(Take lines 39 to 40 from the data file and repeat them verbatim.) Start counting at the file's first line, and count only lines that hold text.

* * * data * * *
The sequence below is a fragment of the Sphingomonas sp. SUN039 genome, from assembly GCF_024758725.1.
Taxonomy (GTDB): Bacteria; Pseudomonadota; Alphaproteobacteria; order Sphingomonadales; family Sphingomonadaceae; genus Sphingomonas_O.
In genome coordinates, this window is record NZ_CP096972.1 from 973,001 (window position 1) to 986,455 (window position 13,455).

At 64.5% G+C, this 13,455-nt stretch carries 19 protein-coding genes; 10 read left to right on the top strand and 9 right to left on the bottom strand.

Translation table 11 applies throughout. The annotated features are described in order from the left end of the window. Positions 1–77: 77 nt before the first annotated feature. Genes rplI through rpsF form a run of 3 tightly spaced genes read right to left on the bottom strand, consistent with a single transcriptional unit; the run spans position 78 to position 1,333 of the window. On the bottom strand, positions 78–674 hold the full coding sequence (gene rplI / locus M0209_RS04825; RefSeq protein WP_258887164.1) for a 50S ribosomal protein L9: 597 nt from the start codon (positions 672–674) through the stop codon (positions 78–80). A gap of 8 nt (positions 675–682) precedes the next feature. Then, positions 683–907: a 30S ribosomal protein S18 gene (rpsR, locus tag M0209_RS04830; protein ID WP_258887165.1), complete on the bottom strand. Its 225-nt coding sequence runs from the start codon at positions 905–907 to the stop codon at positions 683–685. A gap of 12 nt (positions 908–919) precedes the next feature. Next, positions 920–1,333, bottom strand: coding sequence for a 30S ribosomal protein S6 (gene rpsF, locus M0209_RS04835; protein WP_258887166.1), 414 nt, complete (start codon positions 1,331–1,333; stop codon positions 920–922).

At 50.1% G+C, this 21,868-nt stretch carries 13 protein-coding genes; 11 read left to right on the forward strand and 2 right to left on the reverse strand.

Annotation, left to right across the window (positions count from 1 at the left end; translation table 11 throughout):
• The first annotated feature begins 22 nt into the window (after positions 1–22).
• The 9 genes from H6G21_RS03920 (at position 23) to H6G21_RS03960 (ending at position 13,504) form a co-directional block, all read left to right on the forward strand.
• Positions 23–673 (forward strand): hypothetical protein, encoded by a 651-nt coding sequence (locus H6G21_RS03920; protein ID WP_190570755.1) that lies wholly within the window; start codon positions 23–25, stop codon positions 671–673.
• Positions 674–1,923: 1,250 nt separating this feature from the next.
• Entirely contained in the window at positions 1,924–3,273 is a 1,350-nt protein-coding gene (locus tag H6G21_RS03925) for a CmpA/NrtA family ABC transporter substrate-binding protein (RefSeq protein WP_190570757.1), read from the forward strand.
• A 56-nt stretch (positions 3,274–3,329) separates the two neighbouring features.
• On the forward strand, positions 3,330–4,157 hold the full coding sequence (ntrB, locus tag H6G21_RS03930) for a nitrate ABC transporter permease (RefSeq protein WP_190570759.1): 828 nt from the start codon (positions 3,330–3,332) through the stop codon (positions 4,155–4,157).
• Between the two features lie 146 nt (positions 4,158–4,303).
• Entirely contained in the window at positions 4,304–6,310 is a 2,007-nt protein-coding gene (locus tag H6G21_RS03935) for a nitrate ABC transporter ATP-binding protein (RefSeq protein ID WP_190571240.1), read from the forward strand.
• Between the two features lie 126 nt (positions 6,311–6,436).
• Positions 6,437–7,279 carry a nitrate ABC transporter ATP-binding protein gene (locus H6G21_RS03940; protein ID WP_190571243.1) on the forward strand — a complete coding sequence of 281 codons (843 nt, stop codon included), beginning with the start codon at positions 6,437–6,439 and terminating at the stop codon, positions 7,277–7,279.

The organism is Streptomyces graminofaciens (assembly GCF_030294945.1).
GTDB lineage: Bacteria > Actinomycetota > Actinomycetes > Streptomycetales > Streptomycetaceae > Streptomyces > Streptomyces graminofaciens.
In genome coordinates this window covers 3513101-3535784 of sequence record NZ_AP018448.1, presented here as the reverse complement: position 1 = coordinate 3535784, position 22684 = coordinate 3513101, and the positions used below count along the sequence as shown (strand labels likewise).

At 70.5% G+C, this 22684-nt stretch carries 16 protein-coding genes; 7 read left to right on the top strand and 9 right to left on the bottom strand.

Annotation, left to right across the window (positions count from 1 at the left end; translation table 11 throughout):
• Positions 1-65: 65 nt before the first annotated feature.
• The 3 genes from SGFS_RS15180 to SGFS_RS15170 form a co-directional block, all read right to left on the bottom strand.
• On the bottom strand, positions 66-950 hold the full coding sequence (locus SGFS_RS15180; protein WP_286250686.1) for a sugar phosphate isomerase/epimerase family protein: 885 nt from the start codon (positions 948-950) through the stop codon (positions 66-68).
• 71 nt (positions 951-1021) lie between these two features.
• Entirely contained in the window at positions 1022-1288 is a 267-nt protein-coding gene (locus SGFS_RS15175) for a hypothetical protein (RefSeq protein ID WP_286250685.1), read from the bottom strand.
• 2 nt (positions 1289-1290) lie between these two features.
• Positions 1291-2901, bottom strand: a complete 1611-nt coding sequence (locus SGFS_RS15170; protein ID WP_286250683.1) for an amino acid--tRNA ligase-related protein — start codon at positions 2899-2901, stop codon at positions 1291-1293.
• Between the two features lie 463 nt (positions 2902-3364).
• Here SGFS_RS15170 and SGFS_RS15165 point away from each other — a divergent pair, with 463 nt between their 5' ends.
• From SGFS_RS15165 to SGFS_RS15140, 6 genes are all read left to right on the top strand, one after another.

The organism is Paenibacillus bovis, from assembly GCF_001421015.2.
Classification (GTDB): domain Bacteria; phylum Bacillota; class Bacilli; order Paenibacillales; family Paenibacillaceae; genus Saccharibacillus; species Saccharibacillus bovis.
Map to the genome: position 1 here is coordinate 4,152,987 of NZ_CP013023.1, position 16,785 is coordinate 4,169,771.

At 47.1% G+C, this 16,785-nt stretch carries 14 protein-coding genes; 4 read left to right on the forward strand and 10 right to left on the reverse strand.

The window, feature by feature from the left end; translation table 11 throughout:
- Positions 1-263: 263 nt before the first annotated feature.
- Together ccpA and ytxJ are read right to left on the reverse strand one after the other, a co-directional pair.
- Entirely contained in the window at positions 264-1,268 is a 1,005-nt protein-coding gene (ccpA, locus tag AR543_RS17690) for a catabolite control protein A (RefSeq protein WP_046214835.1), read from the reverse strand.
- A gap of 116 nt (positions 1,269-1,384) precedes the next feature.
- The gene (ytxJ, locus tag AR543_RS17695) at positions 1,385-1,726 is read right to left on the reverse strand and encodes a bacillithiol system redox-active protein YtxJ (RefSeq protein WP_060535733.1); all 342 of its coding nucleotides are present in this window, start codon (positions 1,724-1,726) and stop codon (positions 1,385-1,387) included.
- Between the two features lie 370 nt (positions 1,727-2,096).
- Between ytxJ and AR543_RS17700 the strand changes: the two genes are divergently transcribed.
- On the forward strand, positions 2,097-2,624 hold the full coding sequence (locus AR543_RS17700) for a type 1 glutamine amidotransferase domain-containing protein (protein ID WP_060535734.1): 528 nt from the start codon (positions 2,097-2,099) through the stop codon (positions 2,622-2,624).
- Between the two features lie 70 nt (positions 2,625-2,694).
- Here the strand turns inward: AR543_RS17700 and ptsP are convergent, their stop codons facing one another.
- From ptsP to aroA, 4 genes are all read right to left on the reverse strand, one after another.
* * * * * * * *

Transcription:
- Positions 1-263: 263 nt before the first annotated feature.
- Together ccpA and ytxJ are read right to left on the reverse strand one after the other, a co-directional pair.